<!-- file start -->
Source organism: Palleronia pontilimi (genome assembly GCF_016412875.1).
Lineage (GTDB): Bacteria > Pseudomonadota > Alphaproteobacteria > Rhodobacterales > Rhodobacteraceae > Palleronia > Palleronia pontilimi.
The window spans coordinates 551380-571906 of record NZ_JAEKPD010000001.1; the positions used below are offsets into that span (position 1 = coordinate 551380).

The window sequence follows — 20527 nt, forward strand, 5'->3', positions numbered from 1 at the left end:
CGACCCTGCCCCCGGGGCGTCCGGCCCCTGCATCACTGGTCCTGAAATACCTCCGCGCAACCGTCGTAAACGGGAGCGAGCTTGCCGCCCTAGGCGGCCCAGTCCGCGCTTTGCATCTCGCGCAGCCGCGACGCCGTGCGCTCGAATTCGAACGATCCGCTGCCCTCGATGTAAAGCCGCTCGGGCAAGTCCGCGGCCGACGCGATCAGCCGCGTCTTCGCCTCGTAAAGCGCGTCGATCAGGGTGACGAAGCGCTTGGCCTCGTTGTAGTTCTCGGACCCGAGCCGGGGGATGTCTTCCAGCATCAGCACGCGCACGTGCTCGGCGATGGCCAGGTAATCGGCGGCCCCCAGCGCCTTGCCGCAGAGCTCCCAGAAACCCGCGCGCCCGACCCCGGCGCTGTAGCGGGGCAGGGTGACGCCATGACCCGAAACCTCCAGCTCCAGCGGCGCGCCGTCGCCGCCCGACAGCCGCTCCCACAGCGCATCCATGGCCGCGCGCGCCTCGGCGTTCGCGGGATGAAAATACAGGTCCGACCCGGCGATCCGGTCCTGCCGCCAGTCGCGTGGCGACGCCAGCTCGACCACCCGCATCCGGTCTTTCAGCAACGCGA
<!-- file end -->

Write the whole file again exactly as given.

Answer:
Source organism: Palleronia pontilimi (genome assembly GCF_016412875.1).
Lineage (GTDB): Bacteria > Pseudomonadota > Alphaproteobacteria > Rhodobacterales > Rhodobacteraceae > Palleronia > Palleronia pontilimi.
The window spans coordinates 551380-571906 of record NZ_JAEKPD010000001.1; the positions used below are offsets into that span (position 1 = coordinate 551380).

The window sequence follows — 20527 nt, forward strand, 5'->3', positions numbered from 1 at the left end:
CGACCCTGCCCCCGGGGCGTCCGGCCCCTGCATCACTGGTCCTGAAATACCTCCGCGCAACCGTCGTAAACGGGAGCGAGCTTGCCGCCCTAGGCGGCCCAGTCCGCGCTTTGCATCTCGCGCAGCCGCGACGCCGTGCGCTCGAATTCGAACGATCCGCTGCCCTCGATGTAAAGCCGCTCGGGCAAGTCCGCGGCCGACGCGATCAGCCGCGTCTTCGCCTCGTAAAGCGCGTCGATCAGGGTGACGAAGCGCTTGGCCTCGTTGTAGTTCTCGGACCCGAGCCGGGGGATGTCTTCCAGCATCAGCACGCGCACGTGCTCGGCGATGGCCAGGTAATCGGCGGCCCCCAGCGCCTTGCCGCAGAGCTCCCAGAAACCCGCGCGCCCGACCCCGGCGCTGTAGCGGGGCAGGGTGACGCCATGACCCGAAACCTCCAGCTCCAGCGGCGCGCCGTCGCCGCCCGACAGCCGCTCCCACAGCGCATCCATGGCCGCGCGCGCCTCGGCGTTCGCGGGATGAAAATACAGGTCCGACCCGGCGATCCGGTCCTGCCGCCAGTCGCGTGGCGACGCCAGCTCGACCACCCGCATCCGGTCTTTCAGCAACGCGA